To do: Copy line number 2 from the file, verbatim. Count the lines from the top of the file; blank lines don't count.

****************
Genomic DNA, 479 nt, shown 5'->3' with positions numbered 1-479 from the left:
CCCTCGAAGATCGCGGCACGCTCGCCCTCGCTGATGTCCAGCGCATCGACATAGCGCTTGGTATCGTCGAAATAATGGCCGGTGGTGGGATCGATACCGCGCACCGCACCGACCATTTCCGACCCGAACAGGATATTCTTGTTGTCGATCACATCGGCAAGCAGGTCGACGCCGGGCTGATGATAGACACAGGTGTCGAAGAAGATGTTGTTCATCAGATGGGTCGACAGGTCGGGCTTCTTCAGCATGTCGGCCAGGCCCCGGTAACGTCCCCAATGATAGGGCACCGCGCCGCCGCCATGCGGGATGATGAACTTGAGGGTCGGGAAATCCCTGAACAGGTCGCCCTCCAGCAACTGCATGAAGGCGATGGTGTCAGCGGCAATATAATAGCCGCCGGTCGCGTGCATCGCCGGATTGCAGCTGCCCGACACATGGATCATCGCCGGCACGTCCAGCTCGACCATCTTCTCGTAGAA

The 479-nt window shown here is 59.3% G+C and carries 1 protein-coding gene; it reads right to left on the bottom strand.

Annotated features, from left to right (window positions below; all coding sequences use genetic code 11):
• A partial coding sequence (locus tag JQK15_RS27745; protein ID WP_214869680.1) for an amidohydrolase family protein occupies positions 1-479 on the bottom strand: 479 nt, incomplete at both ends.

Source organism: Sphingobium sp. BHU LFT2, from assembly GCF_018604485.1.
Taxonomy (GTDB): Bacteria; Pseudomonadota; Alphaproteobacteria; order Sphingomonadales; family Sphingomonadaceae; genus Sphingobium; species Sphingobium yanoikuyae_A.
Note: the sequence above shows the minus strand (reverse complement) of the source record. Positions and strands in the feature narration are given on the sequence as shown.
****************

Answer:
CCCTCGAAGATCGCGGCACGCTCGCCCTCGCTGATGTCCAGCGCATCGACATAGCGCTTGGTATCGTCGAAATAATGGCCGGTGGTGGGATCGATACCGCGCACCGCACCGACCATTTCCGACCCGAACAGGATATTCTTGTTGTCGATCACATCGGCAAGCAGGTCGACGCCGGGCTGATGATAGACACAGGTGTCGAAGAAGATGTTGTTCATCAGATGGGTCGACAGGTCGGGCTTCTTCAGCATGTCGGCCAGGCCCCGGTAACGTCCCCAATGATAGGGCACCGCGCCGCCGCCATGCGGGATGATGAACTTGAGGGTCGGGAAATCCCTGAACAGGTCGCCCTCCAGCAACTGCATGAAGGCGATGGTGTCAGCGGCAATATAATAGCCGCCGGTCGCGTGCATCGCCGGATTGCAGCTGCCCGACACATGGATCATCGCCGGCACGTCCAGCTCGACCATCTTCTCGTAGAA